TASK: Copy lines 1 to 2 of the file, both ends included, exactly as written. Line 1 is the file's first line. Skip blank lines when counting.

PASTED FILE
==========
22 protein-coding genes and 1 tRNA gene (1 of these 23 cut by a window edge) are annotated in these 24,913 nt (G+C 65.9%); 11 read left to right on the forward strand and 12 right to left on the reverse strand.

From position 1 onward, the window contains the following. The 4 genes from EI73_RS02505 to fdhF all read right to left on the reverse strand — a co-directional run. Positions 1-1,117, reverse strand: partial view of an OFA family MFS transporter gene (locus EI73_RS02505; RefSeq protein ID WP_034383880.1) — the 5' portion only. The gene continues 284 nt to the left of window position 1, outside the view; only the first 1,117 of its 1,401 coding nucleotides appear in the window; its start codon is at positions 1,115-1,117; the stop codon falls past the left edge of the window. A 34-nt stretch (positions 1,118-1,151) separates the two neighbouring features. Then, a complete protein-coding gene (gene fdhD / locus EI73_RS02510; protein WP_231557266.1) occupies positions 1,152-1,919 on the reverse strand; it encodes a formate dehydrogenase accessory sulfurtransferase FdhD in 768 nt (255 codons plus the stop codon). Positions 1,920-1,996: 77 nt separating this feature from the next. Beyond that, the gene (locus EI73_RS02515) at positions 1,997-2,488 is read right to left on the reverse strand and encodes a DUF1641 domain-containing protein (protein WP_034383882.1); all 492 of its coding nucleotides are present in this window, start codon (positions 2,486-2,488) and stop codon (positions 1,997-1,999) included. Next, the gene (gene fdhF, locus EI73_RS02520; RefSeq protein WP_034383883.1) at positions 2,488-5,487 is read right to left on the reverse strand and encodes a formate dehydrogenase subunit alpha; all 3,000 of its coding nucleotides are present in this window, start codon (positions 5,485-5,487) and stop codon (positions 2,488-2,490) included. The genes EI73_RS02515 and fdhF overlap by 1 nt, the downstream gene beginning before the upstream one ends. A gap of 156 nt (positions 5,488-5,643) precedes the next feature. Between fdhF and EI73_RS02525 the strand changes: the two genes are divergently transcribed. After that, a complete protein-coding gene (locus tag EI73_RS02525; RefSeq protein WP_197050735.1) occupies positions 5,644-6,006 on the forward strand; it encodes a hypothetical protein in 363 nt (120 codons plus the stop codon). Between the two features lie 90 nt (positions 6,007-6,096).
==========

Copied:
22 protein-coding genes and 1 tRNA gene (1 of these 23 cut by a window edge) are annotated in these 24,913 nt (G+C 65.9%); 11 read left to right on the forward strand and 12 right to left on the reverse strand.

From position 1 onward, the window contains the following. The 4 genes from EI73_RS02505 to fdhF all read right to left on the reverse strand — a co-directional run. Positions 1-1,117, reverse strand: partial view of an OFA family MFS transporter gene (locus EI73_RS02505; RefSeq protein ID WP_034383880.1) — the 5' portion only. The gene continues 284 nt to the left of window position 1, outside the view; only the first 1,117 of its 1,401 coding nucleotides appear in the window; its start codon is at positions 1,115-1,117; the stop codon falls past the left edge of the window. A 34-nt stretch (positions 1,118-1,151) separates the two neighbouring features. Then, a complete protein-coding gene (gene fdhD / locus EI73_RS02510; protein WP_231557266.1) occupies positions 1,152-1,919 on the reverse strand; it encodes a formate dehydrogenase accessory sulfurtransferase FdhD in 768 nt (255 codons plus the stop codon). Positions 1,920-1,996: 77 nt separating this feature from the next. Beyond that, the gene (locus EI73_RS02515) at positions 1,997-2,488 is read right to left on the reverse strand and encodes a DUF1641 domain-containing protein (protein WP_034383882.1); all 492 of its coding nucleotides are present in this window, start codon (positions 2,486-2,488) and stop codon (positions 1,997-1,999) included. Next, the gene (gene fdhF, locus EI73_RS02520; RefSeq protein WP_034383883.1) at positions 2,488-5,487 is read right to left on the reverse strand and encodes a formate dehydrogenase subunit alpha; all 3,000 of its coding nucleotides are present in this window, start codon (positions 5,485-5,487) and stop codon (positions 2,488-2,490) included. The genes EI73_RS02515 and fdhF overlap by 1 nt, the downstream gene beginning before the upstream one ends. A gap of 156 nt (positions 5,488-5,643) precedes the next feature. Between fdhF and EI73_RS02525 the strand changes: the two genes are divergently transcribed. After that, a complete protein-coding gene (locus tag EI73_RS02525; RefSeq protein WP_197050735.1) occupies positions 5,644-6,006 on the forward strand; it encodes a hypothetical protein in 363 nt (120 codons plus the stop codon). Between the two features lie 90 nt (positions 6,007-6,096).